The Calm at the London Theatre
After a well-received run at this year’s Edinburgh Fringe festival, The Calm lends itself well to the small set up of the London Theatre in New Cross, with its intimate cast of just four actors. With 36 seats and two rows, the audience find themselves immersed in the intense exploration of human relationships at war. Set in a military field hospital on the night before a final push, The Calm explores how people react in response to potential death. This impending doom, however, rarely dominates the performance. Instead, it hovers just above the action, casting its shadow over the entirety of the show. As a consequence of this, the comic relief that often seeps into the dialogue is always quickly shattered by the intense reality that tomorrow might be the end for them all.
For the majority of the play, there are only two people on stage, and the chemistry between the two pairs of actors – Rebecca Marklynn with Simon Stallard, and Jennifer Whitehall with Ethan Taylor – is captivating. Whitehall’s performance is particularly noteworthy, enthralling the audience as she loses certainty in her own identity as the drama progresses. The wartime backdrop could have easily overshadowed the relationships at the centre of the story, but instead the sparsity of the set causes the focus to remain fixed upon the interactions of the two people on stage. The relationships between the two pairs are set up by short, alternating scenes, and although these initially come across as disjointed, they do find their middle ground as the show develops and begin to work well together.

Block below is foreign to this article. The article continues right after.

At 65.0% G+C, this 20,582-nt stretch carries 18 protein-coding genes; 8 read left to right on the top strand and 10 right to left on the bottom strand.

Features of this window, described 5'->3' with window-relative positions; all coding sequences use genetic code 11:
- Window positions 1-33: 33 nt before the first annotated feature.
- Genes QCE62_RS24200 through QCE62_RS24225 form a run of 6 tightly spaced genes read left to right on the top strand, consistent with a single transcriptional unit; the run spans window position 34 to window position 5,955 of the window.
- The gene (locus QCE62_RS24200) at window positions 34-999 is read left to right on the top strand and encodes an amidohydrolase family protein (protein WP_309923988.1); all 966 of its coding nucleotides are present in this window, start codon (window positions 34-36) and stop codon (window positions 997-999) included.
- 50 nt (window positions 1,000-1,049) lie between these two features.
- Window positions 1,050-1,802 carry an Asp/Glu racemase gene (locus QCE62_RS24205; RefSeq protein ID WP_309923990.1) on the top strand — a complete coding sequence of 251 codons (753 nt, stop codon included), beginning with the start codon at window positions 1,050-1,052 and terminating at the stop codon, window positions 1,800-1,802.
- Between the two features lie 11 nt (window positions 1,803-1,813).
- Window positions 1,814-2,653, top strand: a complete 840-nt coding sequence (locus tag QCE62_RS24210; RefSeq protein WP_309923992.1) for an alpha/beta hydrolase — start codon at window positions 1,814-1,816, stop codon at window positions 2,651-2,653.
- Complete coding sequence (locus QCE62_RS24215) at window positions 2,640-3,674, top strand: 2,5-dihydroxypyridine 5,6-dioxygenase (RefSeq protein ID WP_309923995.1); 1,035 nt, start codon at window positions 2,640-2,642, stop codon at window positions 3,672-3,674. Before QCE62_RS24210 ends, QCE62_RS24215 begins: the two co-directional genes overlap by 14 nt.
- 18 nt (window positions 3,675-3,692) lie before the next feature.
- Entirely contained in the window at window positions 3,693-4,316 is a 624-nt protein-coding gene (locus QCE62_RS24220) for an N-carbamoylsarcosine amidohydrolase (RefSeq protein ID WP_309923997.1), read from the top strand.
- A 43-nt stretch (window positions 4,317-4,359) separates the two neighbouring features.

Subtle changes in colour and positioning completely heighten the mood of each scene, an impressive feat for an element of theatre that often goes overlooked. Whilst the lighting provides intensity, the sound effects and music seem to be somewhat unnecessary, often adding a cheesy element to a rather serious and compelling subject. Despite this, the play is a well-performed, intriguing piece that successfully explores human communication within the setting of war, a realm that sits outside the lives of most civilians.
The Calm successfully humanises those who are often dehumanised by their involvement in war, and leaves the audience pondering how people emotionally survive those situations.
The Calm is at the London Theatre from 13th until 18th September 2016, for further information or to book visit here.